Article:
View clinical trials related to Pancreatic Neoplasms.Filter by:
FT500 is an off-the-shelf, iPSC-derived NK cell product that can bridge innate and adaptive immunity, and has the potential to overcome multiple mechanisms of immune checkpoint inhibitor (ICI) resistance. The preclinical data provide compelling evidence supporting the clinical investigation of FT500 as monotherapy and in combination with ICI in subjects with advanced solid tumors.
In Israel, of the ~1000 patients diagnosed annually with pancreatic cancer (PC), approximately 250 (25 percent) will be eligible for curative surgery, of which 80 percent will succumb to post-surgical metastatic disease. A reduction in post-surgical metastatic disease will save dozens of patients in Israel annually, and tens-of thousands-around the world. The short perioperative period (days to weeks around surgery) is characterized by stress-inflammatory responses, including catecholamines (CAs, e.g., adrenaline) and prostaglandins (PGs, e.g., prostaglandin-E2) release, and induce deleterious pro-metastatic effects. Animal studies implicated excess perioperative release of CAs and PGs in facilitating cancer progression by affecting the malignant tissue, its local environment, and anti-metastatic immune functions. Congruently, our animal studies indicate that combined use of the beta-adrenergic blocker, propranolol, and the prostaglandins inhibitor, etodolac - but neither drug separately - efficiently prevented post-operative metastatic development. We recently conducted two clinical trials in three medical centers in Israel, recruiting breast (n=38) and colorectal (n=34) cancer patients, assessing the safety and short-term efficacy of perioperative propranolol and etodolac treatment. Drugs were well tolerated, without severe adverse events. Importantly, molecular/biological analyses of the excised primary tumor indicated that drug treatment caused promising anti-metastatic transformations, as well as improvements in immune and inflammatory indices. These included (i) decreased tumor cell capacity to migrate, (ii) reduced pro-metastatic capacity of the malignant tissue, and (iii) improvement in immune infiltrating into the tumor (Paper published in Clinical Cancer Research, 2017). Herein, we propose to conduct a double-blind placebo-controlled two-arm Phase II clinical trial in 210 pancreatic cancer patients undergoing curative surgery in Israel. A perioperative 35-day drug treatment will be initiated 5 days before surgery. Primary outcomes will include (i) 1-year disease-free-survival (DFS), and 5-year overall survival (OS); and (ii) biological markers in blood samples, and in the excised tumor tissue. Secondary outcomes will include safety indices and psychological measures of depression, anxiety, distress, and fatigue.
The primary objective is to explore the impact of early palliative care on quality of life in patients with advanced pancreatic cancer. The secondary objectives are to explore the impact of early palliative care on symptom management, depression, anxiety and survival in patients with advanced pancreatic cancer.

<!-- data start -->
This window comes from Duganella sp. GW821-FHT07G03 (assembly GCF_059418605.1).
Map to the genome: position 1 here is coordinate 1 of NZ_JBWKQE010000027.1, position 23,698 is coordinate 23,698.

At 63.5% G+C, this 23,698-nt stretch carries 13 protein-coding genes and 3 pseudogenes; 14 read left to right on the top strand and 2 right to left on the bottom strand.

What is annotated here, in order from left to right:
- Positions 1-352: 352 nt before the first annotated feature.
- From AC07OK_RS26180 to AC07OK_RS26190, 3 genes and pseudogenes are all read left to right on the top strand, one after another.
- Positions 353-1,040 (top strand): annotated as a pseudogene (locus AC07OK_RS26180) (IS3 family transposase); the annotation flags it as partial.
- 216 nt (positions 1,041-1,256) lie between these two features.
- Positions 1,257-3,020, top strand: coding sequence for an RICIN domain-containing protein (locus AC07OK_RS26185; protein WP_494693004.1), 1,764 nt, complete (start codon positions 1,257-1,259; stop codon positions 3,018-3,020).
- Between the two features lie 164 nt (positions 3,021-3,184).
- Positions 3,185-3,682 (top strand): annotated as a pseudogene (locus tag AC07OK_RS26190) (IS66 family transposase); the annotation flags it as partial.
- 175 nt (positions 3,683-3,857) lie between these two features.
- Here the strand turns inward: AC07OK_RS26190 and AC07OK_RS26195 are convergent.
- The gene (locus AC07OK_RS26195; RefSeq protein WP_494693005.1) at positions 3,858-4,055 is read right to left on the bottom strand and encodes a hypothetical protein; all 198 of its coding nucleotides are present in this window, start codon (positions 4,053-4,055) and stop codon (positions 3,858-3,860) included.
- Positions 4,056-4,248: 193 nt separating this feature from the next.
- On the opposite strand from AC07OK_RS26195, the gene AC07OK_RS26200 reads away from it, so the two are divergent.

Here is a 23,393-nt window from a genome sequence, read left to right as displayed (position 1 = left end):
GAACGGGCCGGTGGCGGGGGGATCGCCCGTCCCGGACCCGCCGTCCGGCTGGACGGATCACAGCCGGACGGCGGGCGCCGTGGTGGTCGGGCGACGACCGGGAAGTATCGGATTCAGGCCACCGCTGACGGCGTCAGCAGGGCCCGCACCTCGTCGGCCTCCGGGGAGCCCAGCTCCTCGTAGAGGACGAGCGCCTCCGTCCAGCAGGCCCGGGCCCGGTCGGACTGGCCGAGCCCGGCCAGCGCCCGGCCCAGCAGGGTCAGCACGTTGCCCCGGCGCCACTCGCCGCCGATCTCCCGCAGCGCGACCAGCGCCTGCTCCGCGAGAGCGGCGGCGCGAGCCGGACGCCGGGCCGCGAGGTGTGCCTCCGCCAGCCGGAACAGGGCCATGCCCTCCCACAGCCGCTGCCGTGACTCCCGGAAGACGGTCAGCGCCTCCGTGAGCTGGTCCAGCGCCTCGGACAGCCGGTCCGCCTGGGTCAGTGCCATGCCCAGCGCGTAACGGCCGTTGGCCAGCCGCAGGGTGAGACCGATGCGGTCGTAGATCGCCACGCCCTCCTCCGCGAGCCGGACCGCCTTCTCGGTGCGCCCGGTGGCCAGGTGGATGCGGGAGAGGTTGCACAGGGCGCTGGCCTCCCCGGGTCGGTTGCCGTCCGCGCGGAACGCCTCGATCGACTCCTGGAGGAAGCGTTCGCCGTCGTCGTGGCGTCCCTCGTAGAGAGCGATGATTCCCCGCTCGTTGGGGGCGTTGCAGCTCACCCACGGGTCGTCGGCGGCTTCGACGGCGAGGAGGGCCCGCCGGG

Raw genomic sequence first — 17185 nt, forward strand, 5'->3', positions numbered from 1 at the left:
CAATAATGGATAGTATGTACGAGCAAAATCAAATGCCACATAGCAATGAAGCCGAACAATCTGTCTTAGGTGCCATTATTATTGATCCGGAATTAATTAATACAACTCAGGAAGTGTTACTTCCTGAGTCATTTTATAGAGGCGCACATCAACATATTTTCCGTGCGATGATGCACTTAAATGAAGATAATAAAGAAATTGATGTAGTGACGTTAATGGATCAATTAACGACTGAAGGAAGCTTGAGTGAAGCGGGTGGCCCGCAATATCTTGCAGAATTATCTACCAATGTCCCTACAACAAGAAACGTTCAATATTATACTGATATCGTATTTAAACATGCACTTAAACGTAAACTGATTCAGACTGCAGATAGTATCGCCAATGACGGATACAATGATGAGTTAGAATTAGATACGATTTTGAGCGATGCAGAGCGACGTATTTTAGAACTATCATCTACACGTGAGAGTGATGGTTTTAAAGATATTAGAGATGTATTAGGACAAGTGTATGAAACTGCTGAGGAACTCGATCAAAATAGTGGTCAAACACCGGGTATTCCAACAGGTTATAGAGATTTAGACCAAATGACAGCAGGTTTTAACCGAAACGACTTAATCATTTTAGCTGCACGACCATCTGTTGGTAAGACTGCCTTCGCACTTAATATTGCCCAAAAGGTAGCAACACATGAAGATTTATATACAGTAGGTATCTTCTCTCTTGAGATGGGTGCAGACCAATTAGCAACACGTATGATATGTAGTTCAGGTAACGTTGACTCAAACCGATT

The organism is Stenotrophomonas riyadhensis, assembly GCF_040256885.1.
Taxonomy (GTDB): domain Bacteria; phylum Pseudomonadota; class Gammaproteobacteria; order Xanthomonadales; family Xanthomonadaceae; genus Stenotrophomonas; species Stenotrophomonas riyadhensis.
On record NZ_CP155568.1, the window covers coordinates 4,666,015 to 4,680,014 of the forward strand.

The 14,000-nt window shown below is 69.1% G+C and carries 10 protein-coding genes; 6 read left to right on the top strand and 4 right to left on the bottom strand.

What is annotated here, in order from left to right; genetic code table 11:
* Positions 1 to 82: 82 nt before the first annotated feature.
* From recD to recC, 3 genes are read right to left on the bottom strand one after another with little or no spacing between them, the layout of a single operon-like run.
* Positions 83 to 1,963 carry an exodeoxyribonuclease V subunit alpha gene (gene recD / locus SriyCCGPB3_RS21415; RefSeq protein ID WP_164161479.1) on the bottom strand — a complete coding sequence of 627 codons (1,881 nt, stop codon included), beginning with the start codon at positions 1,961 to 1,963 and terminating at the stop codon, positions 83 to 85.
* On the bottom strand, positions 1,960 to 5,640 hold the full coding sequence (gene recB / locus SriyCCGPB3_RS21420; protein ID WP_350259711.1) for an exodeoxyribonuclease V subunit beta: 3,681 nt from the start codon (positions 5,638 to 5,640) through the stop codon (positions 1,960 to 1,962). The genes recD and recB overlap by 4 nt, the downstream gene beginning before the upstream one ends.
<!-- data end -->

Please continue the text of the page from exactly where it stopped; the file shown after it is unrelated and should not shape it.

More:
This study evaluates the possibility and the safety of performing local therapy for Pancreatic neuroendocrine neoplasms (PanNENs) using radiofrequency ablation of the tumor under ultrasonography (EUS) guidance.
The aim of this study is to compare the diagnostic yield of intermittent versus continuous suction in the diagnosis of pancreatic solid lesions.
A Phase 1/2, open label, multi-center study to evaluate the safety, efficacy and tolerability of KY1044 as single agent and in combination with anti-PD-L1 (atezolizumab) in adult patients with selected advanced malignancies, who are ineligible for or there are no available therapies known to confer a clinical benefit for their disease, or they have exhausted all such available options in each indication and therefore will be patients for whom a clinical trial is appropriate.
This is a phase 1/1b open label, multicenter dose escalation and dose expansion study to investigate the safety, tolerability and anti-tumor activity of TPST-1120, a small molecule selective antagonist of PPARα (peroxisome proliferator activated receptor alpha) as monotherapy and in combination with other systemic anticancer agents including nivolumab, an anti-PD1 antibody, docetaxel, a cytotoxic chemotherapeutic agent and cetuximab, an anti-EGFR antibody in subjects with advanced solid tumors.
This is a Phase II , Open-label , Investigator-initiated Trail of Sequential GEMOX/NS Chemotherapy in Patients With untreated Pancreatic cancer. This study aims to evaluate the safety and efficacy of Sequential GEMOX/NS Chemotherapy as a first-line treatment of untreated Pancreatic cancer.
This phase I trial studies the sides effects and best dose of hydroxychloroquine when given together with trametinib in treating patients with pancreatic cancer that has spread to nearby tissue, lymph nodes or other places in the body and cannot be removed by surgery. Trametinib may stop the growth of tumor cells by blocking some of the enzymes needed for cell growth. Drugs used in chemotherapy, such as hydroxychloroquine, work in different ways to stop the growth of tumor cells, either by killing the cells, by stopping them from dividing, or by stopping them from spreading. Giving trametinib together with hydroxychloroquine may work better in treating patients with pancreatic cancer.
Relapses free survival will be evaluated as efficacy of carbon ions radiation therapy released before surgery.